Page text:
Over the past two years, trade headwinds have compounded the impact of lower commodity prices. U.S. ag exports to China dropped due to the trade war, while exports to places like Japan also began to decline as U.S. exporters began to lose business to competitors via trade deals like the Comprehensive and Progressive Agreement for Trans-Pacific Partnership (CPTPP) and Japan-European Union (EU) Economic Partnership Agreement (Japan-EU EPA), Newton said.
Farmers have also had to contend with challenging weather conditions. Midwest flooding, hurricanes in the Southeast and wildfires in California have also “contributed to a very significant downturn in the farm economy,” Newton observed.
On the flip side, government support from USDA’s Market Facilitation Program (MFP) and Wildfire and Hurricane Indemnity Program Plus (WHIP+) have helped stem some of the farm income declines linked to trade and weather. Of the $88 billion in net farm income forecast for 2019, $33 billion is tied to federal support payments, including MFP, WHIP+, farm safety net programs and crop insurance — an increase of 53% year over year.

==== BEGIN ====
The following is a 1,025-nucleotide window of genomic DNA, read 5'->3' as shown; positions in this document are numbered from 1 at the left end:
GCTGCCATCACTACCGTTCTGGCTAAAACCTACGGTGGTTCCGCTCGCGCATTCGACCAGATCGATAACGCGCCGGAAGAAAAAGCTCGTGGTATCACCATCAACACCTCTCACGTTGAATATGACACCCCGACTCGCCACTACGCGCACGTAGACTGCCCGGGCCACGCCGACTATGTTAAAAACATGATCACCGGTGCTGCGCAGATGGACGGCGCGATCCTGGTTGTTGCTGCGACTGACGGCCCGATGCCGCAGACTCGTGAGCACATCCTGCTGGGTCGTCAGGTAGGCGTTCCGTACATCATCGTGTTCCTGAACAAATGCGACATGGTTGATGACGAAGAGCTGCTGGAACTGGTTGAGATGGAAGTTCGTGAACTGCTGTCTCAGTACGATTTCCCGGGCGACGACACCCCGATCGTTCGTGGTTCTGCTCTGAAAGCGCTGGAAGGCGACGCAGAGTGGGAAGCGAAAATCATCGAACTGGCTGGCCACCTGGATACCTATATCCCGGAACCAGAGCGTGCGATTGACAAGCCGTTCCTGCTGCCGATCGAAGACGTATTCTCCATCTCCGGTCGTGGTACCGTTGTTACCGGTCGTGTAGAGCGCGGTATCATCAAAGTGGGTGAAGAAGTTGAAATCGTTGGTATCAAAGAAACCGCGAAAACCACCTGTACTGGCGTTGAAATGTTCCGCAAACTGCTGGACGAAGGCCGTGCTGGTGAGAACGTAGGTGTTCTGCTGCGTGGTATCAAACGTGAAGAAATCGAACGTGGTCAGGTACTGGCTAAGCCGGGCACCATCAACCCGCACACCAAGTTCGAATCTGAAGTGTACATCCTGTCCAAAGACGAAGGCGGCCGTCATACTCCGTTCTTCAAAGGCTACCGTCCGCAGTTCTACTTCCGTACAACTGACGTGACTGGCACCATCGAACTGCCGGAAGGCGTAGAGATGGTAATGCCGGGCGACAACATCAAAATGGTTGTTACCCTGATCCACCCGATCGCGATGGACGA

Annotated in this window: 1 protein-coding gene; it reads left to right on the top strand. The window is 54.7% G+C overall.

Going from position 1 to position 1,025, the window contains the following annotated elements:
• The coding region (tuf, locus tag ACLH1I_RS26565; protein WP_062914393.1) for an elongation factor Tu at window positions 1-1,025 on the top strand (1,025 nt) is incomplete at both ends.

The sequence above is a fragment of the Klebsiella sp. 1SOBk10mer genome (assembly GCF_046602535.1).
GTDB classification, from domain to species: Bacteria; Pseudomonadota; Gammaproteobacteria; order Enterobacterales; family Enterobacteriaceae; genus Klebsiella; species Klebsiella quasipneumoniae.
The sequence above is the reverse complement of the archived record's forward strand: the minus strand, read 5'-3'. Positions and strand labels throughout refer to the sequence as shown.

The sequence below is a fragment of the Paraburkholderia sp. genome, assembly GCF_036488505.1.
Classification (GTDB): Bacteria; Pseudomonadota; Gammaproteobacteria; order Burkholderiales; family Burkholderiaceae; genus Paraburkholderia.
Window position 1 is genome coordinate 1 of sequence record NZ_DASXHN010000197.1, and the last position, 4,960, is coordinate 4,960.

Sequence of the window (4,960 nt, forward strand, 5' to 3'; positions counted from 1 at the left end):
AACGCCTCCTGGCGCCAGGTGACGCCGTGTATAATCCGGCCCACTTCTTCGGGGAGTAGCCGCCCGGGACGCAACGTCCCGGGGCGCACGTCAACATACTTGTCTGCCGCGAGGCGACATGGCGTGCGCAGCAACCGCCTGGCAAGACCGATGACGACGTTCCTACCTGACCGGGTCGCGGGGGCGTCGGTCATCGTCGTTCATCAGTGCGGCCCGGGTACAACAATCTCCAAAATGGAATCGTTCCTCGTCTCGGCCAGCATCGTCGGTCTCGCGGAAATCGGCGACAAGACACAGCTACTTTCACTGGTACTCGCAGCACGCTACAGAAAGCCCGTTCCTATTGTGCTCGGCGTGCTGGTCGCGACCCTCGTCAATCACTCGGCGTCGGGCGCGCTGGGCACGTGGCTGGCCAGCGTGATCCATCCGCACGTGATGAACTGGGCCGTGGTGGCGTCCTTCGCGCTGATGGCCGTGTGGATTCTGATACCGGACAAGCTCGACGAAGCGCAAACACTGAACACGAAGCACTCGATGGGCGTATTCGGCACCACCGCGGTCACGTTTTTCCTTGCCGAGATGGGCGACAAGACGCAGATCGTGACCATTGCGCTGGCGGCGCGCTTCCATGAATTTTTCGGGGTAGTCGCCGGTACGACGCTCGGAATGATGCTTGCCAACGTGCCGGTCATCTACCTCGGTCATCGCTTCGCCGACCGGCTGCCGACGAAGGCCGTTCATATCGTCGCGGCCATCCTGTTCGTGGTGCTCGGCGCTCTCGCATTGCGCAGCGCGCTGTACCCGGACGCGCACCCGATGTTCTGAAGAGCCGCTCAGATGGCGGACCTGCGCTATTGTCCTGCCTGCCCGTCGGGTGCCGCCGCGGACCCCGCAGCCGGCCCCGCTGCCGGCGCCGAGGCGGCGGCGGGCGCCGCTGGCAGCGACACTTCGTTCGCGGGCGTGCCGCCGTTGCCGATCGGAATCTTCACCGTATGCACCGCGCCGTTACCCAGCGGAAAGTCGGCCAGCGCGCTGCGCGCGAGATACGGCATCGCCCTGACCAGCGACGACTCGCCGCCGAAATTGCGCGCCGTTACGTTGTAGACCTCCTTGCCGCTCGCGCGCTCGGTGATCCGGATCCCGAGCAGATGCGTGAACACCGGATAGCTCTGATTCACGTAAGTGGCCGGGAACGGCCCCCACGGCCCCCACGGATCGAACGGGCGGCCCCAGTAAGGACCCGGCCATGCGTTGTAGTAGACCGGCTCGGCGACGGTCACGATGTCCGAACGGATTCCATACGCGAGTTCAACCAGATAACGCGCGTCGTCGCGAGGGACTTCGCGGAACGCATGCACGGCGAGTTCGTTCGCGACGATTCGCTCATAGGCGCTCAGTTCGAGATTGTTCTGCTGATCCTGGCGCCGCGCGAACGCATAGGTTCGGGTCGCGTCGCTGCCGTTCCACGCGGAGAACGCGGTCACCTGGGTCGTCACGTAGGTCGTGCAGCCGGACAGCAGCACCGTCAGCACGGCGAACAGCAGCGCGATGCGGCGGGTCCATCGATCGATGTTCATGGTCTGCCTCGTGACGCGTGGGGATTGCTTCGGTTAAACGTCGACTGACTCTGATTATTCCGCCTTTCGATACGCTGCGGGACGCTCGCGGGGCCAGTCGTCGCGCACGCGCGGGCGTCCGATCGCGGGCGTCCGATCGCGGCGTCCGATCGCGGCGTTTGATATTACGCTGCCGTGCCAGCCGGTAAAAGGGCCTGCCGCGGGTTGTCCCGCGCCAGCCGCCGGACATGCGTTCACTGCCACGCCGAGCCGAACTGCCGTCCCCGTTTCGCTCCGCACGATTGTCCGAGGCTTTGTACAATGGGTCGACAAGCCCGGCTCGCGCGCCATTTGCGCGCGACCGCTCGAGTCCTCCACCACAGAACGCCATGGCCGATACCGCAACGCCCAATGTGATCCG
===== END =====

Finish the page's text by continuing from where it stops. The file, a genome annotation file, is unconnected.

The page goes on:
Farm income tied to commodities and livestock produced on the farm, however, continues to decline, and was down some 14% for 2018, Newton said.
One factor that has helped prevent an even greater hit to conditions across the farm economy is a relatively healthy debt to asset ratio. “Farmers still have a very, very strong asset base in their farmland,” Newton remarked.
Land prices and cash rental rates, while down in some areas, are “not down as substantially as one would think,” Newton said, with support payments helping temper land-value declines.
Newton expressed a hope that “maybe, just maybe 2019 may end up being a better year for farmers and ranchers, but it’s only on the back of the Federal payments.”